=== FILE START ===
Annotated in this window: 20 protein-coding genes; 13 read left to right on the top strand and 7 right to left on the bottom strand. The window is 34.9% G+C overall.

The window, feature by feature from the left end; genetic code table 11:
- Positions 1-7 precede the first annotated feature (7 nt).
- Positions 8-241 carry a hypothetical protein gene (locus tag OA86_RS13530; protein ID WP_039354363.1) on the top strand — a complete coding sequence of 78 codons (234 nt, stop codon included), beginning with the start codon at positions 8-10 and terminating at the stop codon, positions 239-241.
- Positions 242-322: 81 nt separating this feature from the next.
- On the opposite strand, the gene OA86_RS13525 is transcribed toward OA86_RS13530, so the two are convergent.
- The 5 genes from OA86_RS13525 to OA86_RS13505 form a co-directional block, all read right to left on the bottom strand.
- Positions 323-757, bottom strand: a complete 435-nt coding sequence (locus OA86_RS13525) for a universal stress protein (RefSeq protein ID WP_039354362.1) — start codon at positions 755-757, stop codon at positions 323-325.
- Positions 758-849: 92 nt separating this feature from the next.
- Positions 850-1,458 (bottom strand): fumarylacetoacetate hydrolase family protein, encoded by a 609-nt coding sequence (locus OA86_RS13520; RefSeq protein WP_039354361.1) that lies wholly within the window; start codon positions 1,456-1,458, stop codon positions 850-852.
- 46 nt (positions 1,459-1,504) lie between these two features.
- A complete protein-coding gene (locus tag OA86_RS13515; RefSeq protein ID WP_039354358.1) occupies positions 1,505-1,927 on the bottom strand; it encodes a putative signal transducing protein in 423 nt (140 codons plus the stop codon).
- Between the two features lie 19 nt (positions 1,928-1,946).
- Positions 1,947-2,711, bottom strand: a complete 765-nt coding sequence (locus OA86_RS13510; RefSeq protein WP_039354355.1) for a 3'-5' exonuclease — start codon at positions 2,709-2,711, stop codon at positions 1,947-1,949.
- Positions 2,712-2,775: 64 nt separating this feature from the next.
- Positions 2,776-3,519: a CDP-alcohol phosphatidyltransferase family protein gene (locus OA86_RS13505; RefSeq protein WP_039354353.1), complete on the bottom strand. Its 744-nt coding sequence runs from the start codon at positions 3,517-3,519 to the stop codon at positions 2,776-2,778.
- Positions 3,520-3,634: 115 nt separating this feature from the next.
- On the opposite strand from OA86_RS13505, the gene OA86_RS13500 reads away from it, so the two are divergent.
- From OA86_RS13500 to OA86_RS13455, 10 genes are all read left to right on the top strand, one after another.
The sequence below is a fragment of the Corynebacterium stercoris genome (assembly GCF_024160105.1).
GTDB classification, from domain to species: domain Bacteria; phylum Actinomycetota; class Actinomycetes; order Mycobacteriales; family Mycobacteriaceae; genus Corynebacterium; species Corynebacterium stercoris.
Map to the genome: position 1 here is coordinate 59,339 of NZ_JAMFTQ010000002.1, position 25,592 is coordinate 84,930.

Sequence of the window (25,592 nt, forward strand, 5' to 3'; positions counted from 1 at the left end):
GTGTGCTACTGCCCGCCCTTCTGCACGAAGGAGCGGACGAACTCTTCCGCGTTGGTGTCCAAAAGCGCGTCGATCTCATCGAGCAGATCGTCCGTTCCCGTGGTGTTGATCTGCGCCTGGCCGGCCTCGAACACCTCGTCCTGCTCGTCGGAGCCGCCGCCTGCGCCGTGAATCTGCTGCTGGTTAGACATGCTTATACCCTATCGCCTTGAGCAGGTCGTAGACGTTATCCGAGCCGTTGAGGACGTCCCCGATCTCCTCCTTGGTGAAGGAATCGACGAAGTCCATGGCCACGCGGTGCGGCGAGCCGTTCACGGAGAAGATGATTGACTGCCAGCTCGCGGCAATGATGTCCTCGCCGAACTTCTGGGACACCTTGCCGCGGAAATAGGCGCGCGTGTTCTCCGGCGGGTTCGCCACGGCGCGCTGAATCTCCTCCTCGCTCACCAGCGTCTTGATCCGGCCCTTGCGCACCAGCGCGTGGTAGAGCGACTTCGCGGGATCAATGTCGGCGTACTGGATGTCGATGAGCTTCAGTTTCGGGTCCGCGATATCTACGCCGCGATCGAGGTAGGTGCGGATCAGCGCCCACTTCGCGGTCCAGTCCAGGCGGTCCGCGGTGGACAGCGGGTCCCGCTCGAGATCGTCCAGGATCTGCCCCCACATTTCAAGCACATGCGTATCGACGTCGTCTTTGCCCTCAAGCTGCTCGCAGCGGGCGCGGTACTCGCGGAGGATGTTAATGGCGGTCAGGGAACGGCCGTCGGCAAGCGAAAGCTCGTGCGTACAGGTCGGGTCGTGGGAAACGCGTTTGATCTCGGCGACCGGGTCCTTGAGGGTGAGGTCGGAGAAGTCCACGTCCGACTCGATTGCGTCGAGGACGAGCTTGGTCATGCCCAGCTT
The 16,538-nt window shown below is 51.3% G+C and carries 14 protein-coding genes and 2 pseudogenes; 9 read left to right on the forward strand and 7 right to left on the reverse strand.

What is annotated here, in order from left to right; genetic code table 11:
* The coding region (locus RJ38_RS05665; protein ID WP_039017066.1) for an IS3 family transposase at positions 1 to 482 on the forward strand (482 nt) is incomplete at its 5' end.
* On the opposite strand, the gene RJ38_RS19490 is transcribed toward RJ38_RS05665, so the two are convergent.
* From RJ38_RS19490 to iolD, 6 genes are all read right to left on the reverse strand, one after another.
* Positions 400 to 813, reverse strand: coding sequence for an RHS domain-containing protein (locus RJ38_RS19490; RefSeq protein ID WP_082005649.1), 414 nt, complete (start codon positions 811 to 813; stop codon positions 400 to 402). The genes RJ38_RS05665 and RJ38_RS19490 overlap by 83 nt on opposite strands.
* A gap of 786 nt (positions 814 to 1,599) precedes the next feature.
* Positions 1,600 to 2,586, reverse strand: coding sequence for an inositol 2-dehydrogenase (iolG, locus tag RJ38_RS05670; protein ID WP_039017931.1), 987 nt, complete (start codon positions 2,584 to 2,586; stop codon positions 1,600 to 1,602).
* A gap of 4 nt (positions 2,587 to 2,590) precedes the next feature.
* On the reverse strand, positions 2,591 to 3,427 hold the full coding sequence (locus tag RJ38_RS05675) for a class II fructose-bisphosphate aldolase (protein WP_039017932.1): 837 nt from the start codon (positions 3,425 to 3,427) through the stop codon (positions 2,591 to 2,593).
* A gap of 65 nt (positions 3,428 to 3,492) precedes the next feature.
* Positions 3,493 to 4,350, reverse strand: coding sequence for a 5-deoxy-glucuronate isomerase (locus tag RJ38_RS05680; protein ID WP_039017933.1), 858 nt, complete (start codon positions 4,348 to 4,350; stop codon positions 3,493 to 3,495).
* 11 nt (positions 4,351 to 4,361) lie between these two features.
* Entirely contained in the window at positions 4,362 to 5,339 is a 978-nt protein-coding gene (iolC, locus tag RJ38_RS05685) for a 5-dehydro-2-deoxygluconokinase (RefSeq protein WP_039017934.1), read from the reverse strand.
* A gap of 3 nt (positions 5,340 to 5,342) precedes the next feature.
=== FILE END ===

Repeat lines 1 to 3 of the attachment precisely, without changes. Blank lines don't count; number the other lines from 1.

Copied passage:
Annotated in this window: 20 protein-coding genes; 13 read left to right on the top strand and 7 right to left on the bottom strand. The window is 34.9% G+C overall.

The window, feature by feature from the left end; genetic code table 11:
- Positions 1-7 precede the first annotated feature (7 nt).